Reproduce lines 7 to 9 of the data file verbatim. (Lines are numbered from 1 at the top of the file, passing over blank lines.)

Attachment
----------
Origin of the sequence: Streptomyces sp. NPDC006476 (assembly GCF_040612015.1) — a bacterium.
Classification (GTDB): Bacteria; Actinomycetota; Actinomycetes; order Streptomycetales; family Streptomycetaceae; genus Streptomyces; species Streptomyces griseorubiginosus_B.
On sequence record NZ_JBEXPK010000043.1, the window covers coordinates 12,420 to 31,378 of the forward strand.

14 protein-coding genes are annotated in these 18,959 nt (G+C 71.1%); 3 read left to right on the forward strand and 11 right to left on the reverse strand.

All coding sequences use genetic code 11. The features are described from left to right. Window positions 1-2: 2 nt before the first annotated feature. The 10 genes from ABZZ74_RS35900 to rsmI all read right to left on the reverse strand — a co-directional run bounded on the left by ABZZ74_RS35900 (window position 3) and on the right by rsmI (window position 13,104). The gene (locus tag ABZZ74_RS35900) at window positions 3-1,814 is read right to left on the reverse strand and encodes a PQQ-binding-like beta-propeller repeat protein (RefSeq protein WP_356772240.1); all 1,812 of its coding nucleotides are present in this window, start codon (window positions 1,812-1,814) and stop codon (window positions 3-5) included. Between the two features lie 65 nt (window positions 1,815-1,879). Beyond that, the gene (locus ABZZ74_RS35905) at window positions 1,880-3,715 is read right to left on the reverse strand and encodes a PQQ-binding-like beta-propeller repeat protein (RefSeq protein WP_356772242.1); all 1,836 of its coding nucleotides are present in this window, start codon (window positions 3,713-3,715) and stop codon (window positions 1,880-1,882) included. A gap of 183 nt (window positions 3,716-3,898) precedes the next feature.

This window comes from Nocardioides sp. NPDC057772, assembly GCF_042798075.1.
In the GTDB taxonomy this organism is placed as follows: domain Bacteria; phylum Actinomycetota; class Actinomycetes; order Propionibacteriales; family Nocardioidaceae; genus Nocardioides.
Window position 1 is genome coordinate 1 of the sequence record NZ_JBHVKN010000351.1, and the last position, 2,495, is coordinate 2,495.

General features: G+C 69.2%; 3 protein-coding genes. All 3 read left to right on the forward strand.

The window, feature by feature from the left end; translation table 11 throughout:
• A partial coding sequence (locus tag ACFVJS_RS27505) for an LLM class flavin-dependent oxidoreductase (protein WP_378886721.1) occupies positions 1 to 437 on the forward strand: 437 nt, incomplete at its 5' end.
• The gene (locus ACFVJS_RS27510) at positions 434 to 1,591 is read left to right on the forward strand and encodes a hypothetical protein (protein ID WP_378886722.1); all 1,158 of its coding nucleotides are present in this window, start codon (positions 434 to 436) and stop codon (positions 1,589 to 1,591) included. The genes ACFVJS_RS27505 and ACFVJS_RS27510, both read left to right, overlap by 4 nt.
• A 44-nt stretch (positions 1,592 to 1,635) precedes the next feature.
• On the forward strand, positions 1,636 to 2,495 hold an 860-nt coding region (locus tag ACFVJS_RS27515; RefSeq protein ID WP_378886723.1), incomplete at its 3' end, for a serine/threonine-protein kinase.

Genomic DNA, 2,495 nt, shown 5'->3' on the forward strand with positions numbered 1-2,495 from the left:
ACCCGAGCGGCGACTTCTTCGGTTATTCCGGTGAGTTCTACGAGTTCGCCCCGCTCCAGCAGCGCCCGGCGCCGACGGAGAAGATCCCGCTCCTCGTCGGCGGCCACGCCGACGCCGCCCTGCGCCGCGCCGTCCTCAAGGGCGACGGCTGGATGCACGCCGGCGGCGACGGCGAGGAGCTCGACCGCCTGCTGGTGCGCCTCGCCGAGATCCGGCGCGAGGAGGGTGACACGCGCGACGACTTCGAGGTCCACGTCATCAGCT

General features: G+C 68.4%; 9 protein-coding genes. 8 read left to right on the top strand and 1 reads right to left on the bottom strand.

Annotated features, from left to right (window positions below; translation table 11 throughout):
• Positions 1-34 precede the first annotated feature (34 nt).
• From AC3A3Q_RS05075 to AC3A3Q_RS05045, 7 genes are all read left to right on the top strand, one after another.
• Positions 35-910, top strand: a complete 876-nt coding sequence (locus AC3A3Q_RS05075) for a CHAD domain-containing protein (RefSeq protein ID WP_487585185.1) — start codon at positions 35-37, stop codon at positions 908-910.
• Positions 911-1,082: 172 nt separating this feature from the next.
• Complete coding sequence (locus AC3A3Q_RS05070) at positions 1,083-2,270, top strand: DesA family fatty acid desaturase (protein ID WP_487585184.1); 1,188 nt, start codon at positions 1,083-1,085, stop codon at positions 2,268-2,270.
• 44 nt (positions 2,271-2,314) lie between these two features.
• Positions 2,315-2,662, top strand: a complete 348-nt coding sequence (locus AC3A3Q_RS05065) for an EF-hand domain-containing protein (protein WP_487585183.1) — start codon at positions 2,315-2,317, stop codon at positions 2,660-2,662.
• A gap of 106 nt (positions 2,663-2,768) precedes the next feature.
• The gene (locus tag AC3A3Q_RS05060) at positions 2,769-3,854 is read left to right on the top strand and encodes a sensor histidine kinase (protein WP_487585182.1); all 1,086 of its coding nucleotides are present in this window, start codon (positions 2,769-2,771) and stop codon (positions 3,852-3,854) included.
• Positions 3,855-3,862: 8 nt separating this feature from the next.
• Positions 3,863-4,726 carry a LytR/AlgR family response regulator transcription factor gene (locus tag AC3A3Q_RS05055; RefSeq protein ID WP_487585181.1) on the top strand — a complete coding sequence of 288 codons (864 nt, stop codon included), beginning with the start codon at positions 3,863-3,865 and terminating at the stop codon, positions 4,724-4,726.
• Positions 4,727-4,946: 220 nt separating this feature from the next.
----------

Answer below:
In the GTDB taxonomy this organism is placed as follows: domain Bacteria; phylum Actinomycetota; class Actinomycetes; order Propionibacteriales; family Nocardioidaceae; genus Nocardioides.
Window position 1 is genome coordinate 1 of the sequence record NZ_JBHVKN010000351.1, and the last position, 2,495, is coordinate 2,495.

General features: G+C 69.2%; 3 protein-coding genes. All 3 read left to right on the forward strand.